"I think Xi is taking a harder line, likely because there doesn't seem to be much hope of improving U.S.-China ties in the near future, so it may be that he sees little downside in making these accusations," said Zack Cooper, a senior fellow at the American Enterprise Institute.

"I think China is trying to take a hard line on the United States and a slightly more conciliatory approach elsewhere," Cooper said. "This will likely work better in the Global South than it will with U.S. allies in Europe and Asia."

Sending a warning

Zuri Linetsky, a research fellow with the Eurasia Group Foundation, told VOA that he wasn't sure the Chinese leaders' comments actually reflected much of a change.

"I'm not convinced that it's actually a step up in the rhetoric," he said. "The context really matters, and this isn't happening in a vacuum."

Linetsky said that the comments, particularly those by Qin, come during a time of heightened tension, when China feels compelled to respond to what it sees as provocations by the U.S. He likened it to a brushback pitch in baseball: an inside pitch serving as a warning that the batter is standing too close to home plate.

"This is the sharpest point that a Chinese official has made, but it's not clear that this is a Chinese escalation," he said, pointing out that in the same set of remarks, Qin reaffirmed China's desire to settle the issue of Taiwan peacefully.

Economic struggles

Xi's comments blaming the U.S. for putting economic pressure on China come as his country struggles to emerge from an economic slowdown.

The U.S. has placed escalating economic pressure on China in recent years. During the presidency of Donald Trump, the U.S. imposed sweeping new tariffs on Chinese goods coming into the U.S., most of which remain in effect today.

The U.S. has also taken aggressive steps against Chinese companies seen to be acting as arms of the country's security services, such as telecom giant Huawei. More recently, the U.S. has barred the transfer of advanced semiconductors to China, using export control laws to bar not just U.S. firms but also international companies that use U.S. technology in their products from selling in the Chinese market.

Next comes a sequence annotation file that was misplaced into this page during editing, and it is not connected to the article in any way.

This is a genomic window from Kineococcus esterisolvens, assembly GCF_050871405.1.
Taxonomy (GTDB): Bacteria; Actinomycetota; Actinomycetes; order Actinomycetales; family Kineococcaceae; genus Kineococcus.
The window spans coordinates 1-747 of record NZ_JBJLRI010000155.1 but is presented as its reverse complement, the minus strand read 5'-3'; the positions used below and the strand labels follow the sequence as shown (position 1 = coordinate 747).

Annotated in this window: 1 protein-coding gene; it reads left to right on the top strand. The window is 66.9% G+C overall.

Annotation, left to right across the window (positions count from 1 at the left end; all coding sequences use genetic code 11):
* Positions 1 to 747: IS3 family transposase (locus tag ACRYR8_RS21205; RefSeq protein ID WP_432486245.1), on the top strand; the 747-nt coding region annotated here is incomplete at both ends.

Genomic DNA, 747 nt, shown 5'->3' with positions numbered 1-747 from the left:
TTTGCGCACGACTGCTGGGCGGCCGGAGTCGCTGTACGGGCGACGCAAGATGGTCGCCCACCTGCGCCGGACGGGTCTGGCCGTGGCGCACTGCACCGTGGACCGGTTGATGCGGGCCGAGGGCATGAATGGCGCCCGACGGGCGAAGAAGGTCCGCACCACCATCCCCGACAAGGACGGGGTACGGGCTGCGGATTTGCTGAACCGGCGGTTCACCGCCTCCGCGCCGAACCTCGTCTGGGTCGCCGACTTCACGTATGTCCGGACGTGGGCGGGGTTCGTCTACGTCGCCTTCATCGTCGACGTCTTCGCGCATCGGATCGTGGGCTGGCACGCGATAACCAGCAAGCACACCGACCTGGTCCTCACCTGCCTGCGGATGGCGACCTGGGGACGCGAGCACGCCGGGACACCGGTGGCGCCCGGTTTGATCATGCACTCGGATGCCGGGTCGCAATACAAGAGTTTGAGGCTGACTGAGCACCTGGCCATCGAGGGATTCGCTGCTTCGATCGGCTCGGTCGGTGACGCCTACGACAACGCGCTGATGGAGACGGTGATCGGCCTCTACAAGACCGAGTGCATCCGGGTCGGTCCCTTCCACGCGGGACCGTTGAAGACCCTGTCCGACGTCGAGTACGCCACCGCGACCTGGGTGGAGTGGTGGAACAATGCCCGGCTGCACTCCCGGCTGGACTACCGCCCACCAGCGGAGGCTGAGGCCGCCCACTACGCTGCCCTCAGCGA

Several experts told VOA, however, that China's economic struggles are a product of Beijing's own policies and actions.

"Growth is lower than it's been, but I don't think it has much to do with U.S. policy," Ian Johnson, a senior fellow for China studies at the Council on Foreign Relations, told VOA. "It's primarily homegrown. The chickens are coming home to roost after a decade of throttling the private sector and pouring money into the less efficient state sector and the construction industry, which is a recipe for slower growth. That, along with demographic issues, is pushing the Chinese economy lower."

Domestic causes for slowdown

The Chinese economy grew at a rate of just 3% in 2022, less than half of the 2021 rate, a phenomenon driven in large part by the country's long adherence to a strict anti-COVID-19 policy marked by lengthy citywide lockdowns, mass testing and quarantines.

Unlike many Western nations, China did not implement a nationwide vaccination campaign taking advantage of effective new vaccines. Instead, it ended up leaving much of its population vulnerable to the disease when its leaders abruptly ended the policy in December.

Since then, the Chinese economy has shown signs of a forceful rebound. The country, however, is still burdened with a massively over-leveraged real estate sector as well as a banking sector full of institutions with debilitating levels of bad loans on their books.

"Xi is facing the classic dictator's dilemma," Craig Singleton, director of the China Program at the Foundation for Defense of Democracies, told VOA. "His aggressive, counterproductive policies have adversely impacted China's economic growth and alienated key constituencies around the world. Facing these and other challenges, Xi must now deflect responsibility for these failures by blaming them on hostile external forces."

Jie Xi, of VOA's Mandarin Service, contributed to this story.